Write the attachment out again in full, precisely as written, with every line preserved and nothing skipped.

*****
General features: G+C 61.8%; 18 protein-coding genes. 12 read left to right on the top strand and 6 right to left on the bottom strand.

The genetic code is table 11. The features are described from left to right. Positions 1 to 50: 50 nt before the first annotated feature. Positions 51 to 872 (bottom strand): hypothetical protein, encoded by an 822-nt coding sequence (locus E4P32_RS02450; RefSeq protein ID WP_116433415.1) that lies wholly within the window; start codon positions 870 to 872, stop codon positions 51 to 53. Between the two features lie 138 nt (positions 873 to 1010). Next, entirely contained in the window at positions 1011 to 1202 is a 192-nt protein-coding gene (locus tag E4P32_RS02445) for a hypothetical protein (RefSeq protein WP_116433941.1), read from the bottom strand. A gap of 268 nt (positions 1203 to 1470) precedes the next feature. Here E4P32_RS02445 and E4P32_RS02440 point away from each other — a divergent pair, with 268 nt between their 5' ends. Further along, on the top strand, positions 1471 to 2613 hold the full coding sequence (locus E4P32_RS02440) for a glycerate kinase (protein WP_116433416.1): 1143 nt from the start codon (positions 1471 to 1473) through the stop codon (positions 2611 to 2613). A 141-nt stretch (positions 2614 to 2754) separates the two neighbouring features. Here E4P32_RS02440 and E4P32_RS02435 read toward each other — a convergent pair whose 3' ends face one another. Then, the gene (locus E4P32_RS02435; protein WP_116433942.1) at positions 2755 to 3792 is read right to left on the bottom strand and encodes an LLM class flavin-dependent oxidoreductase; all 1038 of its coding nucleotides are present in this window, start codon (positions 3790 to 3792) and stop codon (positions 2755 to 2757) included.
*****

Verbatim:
General features: G+C 61.8%; 18 protein-coding genes. 12 read left to right on the top strand and 6 right to left on the bottom strand.

The genetic code is table 11. The features are described from left to right. Positions 1 to 50: 50 nt before the first annotated feature. Positions 51 to 872 (bottom strand): hypothetical protein, encoded by an 822-nt coding sequence (locus E4P32_RS02450; RefSeq protein ID WP_116433415.1) that lies wholly within the window; start codon positions 870 to 872, stop codon positions 51 to 53. Between the two features lie 138 nt (positions 873 to 1010). Next, entirely contained in the window at positions 1011 to 1202 is a 192-nt protein-coding gene (locus tag E4P32_RS02445) for a hypothetical protein (RefSeq protein WP_116433941.1), read from the bottom strand. A gap of 268 nt (positions 1203 to 1470) precedes the next feature. Here E4P32_RS02445 and E4P32_RS02440 point away from each other — a divergent pair, with 268 nt between their 5' ends. Further along, on the top strand, positions 1471 to 2613 hold the full coding sequence (locus E4P32_RS02440) for a glycerate kinase (protein WP_116433416.1): 1143 nt from the start codon (positions 1471 to 1473) through the stop codon (positions 2611 to 2613). A 141-nt stretch (positions 2614 to 2754) separates the two neighbouring features. Here E4P32_RS02440 and E4P32_RS02435 read toward each other — a convergent pair whose 3' ends face one another. Then, the gene (locus E4P32_RS02435; protein WP_116433942.1) at positions 2755 to 3792 is read right to left on the bottom strand and encodes an LLM class flavin-dependent oxidoreductase; all 1038 of its coding nucleotides are present in this window, start codon (positions 3790 to 3792) and stop codon (positions 2755 to 2757) included.